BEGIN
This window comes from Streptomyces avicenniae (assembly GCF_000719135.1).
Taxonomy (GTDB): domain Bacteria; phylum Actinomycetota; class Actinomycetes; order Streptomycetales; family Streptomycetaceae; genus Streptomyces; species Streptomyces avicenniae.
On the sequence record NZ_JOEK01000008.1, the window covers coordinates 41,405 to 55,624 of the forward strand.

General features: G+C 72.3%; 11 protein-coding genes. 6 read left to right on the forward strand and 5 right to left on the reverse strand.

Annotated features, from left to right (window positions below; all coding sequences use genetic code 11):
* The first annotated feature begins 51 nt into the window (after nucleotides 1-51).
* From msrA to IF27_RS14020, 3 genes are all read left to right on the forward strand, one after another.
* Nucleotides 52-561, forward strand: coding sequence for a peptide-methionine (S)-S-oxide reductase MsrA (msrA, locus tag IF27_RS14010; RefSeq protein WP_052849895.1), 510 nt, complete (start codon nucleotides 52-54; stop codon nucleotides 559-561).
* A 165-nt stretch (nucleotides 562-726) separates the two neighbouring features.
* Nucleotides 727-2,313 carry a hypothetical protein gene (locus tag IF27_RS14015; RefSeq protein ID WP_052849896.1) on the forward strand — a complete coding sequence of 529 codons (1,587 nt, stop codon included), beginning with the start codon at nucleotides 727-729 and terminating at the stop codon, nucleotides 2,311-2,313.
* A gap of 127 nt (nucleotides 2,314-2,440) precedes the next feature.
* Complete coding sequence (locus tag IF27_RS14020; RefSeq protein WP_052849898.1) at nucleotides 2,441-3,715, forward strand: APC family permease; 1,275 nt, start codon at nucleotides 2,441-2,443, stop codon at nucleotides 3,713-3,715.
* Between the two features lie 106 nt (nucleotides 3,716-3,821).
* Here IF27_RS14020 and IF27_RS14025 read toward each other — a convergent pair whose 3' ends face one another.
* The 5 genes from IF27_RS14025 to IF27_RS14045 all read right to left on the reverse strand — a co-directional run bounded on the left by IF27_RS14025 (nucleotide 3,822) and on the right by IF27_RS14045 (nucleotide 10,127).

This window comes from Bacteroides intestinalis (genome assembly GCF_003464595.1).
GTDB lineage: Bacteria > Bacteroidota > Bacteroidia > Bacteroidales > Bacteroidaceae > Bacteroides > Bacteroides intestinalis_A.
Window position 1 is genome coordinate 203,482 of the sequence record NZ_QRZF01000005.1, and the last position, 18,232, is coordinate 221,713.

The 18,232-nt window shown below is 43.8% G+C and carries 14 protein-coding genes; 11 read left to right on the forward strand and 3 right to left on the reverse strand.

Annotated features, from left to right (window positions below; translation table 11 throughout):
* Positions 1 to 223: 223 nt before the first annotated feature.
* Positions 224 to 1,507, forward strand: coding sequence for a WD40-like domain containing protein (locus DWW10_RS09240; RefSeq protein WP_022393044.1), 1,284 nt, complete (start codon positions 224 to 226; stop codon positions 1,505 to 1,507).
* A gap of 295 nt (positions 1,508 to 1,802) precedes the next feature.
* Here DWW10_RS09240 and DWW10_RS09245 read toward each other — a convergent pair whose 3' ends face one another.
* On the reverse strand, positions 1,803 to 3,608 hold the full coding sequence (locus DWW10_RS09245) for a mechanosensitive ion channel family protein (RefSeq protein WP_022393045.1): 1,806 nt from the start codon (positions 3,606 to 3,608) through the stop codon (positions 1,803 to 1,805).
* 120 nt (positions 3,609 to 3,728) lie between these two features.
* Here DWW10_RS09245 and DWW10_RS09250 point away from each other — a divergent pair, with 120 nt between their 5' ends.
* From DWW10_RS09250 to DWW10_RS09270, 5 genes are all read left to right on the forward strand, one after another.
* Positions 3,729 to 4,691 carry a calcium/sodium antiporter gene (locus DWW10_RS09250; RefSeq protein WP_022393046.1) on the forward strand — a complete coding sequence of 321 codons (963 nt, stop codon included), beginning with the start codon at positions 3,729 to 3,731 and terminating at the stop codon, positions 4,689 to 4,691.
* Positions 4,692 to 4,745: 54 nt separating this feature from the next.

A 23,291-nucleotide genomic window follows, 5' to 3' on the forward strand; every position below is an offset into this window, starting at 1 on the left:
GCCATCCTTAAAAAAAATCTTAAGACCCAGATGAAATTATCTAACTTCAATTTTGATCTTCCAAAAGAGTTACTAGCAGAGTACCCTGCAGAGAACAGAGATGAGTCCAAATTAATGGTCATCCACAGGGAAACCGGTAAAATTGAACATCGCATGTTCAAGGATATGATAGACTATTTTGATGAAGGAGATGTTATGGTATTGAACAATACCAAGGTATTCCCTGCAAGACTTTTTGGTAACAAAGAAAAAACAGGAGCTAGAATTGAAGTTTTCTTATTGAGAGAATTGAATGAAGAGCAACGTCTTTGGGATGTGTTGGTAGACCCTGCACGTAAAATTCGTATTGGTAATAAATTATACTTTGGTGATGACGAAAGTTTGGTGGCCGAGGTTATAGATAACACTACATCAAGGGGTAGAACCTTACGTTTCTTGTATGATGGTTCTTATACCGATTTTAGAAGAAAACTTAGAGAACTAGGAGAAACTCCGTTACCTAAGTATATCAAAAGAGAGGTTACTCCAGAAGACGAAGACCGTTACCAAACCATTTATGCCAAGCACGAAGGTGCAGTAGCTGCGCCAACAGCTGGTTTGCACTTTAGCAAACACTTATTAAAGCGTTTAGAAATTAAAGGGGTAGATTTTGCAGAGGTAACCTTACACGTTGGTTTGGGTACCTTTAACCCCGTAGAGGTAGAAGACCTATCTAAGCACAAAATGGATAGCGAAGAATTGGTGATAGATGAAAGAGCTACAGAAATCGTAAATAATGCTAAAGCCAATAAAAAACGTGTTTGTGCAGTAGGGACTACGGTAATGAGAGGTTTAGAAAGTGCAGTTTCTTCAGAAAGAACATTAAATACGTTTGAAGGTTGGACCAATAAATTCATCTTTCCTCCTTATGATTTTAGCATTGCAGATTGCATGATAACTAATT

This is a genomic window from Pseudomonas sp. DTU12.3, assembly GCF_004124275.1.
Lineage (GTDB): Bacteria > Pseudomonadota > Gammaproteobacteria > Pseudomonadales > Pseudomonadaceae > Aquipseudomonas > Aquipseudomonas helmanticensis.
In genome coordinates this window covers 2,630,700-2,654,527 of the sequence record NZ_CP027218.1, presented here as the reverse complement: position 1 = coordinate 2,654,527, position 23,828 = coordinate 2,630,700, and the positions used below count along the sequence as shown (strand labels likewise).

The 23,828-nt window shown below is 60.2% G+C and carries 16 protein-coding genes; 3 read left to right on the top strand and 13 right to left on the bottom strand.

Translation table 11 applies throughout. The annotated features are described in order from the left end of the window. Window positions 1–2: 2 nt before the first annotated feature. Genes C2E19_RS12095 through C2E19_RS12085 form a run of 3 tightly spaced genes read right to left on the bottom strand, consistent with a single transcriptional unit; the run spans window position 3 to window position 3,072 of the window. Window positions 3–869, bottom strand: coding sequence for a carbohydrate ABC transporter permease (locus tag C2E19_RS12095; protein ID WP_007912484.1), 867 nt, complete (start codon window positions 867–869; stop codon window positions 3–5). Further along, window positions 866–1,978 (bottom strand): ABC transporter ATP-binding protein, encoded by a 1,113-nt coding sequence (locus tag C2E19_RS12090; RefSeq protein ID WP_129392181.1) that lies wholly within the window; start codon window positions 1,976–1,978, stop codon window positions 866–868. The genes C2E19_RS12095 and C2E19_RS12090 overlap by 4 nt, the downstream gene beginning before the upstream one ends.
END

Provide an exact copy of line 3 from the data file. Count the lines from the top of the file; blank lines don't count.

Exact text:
On the sequence record NZ_JOEK01000008.1, the window covers coordinates 41,405 to 55,624 of the forward strand.